Work life balance – as far as I’m concerned can go suck a dic-tionary. Plenty of spare words in there for unsuspecting parents to latch onto and suck marrow out of every single emotion working as a parent brings forward.
In my 22 years of parenting I’m yet to find a sensible, guilt free role model to hitch my cart to. In fact, all I can say is thank god I’m not religious because balancing work, life and worship would have been the end of me.
I had a day out with my middle girl today. Middle girl and I have an honest (read h – o – n – e – s – t) friendship honed over our 20 year relationship. Middle girl (let’s call her Ms M) is the person who told me to sack my hairdresser because he kept giving me uncool mullets, that I shouldn’t leave the house looking like a pirate, and it was time to leave her dad because I deserved more.
Today we spoke about work ethic and how she attributes hers to me. Let me tell you, as a mum who has worked her butt off for decades that feels pretty bloody good. It feels even better knowing that after her gap year she’s loving every second of her studies as an Occupational Therapist majoring in Indigenous Health.
Early on I formed a loose philosophy about parenting and work and this amplified when I became a single mum 7 years ago. I wanted my kids to understand that serving your community (and if this is defined as working so be it) was an important part of life. I wanted them to understand that you can be ambitious and also present and I wanted them to see a mum who could – in many different arenas.
I’m sure you’ll understand when I tell you that not every day has been easy. In fact, when I spoke with my friend Deke Copenhaver a little while ago we discussed my early days of my becoming a single mum and what it was like to cry for 100kms, put on my makeup, get out of the car and pull off the ‘leader’ role.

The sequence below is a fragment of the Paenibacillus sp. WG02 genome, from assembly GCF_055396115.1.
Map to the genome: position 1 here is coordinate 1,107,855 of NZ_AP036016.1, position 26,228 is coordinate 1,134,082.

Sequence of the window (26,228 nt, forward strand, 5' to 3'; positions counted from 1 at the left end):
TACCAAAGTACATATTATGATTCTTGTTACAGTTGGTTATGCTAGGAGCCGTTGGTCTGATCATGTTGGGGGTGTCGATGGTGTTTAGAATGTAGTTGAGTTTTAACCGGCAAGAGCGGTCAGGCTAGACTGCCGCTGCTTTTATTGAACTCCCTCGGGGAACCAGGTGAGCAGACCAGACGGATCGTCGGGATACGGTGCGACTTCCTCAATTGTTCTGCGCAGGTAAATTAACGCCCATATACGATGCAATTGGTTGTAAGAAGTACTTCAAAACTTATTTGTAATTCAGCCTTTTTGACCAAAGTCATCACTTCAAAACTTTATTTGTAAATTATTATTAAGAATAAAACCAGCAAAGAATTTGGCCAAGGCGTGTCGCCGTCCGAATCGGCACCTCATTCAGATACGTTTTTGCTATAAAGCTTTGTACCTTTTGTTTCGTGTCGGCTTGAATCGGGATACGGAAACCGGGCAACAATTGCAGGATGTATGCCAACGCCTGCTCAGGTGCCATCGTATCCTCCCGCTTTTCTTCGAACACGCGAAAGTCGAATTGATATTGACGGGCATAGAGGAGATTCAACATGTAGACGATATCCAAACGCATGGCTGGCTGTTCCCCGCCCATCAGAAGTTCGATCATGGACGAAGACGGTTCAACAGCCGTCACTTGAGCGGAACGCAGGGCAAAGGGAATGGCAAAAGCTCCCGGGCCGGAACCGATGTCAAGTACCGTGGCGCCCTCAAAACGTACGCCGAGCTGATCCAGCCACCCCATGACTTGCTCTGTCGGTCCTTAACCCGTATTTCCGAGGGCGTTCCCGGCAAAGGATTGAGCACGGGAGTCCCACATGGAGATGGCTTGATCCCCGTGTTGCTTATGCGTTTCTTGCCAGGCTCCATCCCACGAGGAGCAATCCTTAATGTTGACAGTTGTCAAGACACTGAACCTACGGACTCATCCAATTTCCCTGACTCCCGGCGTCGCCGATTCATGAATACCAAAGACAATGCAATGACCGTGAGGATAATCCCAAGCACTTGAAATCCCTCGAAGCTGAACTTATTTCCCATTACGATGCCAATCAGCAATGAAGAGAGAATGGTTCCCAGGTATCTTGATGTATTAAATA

Back then society was screaming at me to choose the kids – not the job. Luckily I had wiser role models who told me that there was a different way.
By my design my kids have been to business meetings, community festivals, staff planning sessions, courses, conferences, workshops and even protests. I wanted them to experience the full gamut of community life, to experience alternate views and to learn about service above self. Some days it really sucked for them.
These days, it would appear the long, boring days have paid off and they love their community just as much as I do.
Let me tell you – there’s nothing quite as satisfying.
So, parents, and particularly working mums. As you are weighing up your work hours, your ambition, your curiosity about your practice and your desire to lead your family your own way might I point out one important thing…
Your family – your choice. Lead your way. The things that bring you joy will always generate wellness among your kin. Don’t buy into the work/life balance stereotype and get out there and explore your boundaries. If it feels good chances are your little people are soaking it in too.
As I revisit 20 years in business I certainly remember when the days were tough. And now I bask in what turned out to be a series of great decisions through the lens of utterly magnificent kids who are following my path in serving others and loving their community.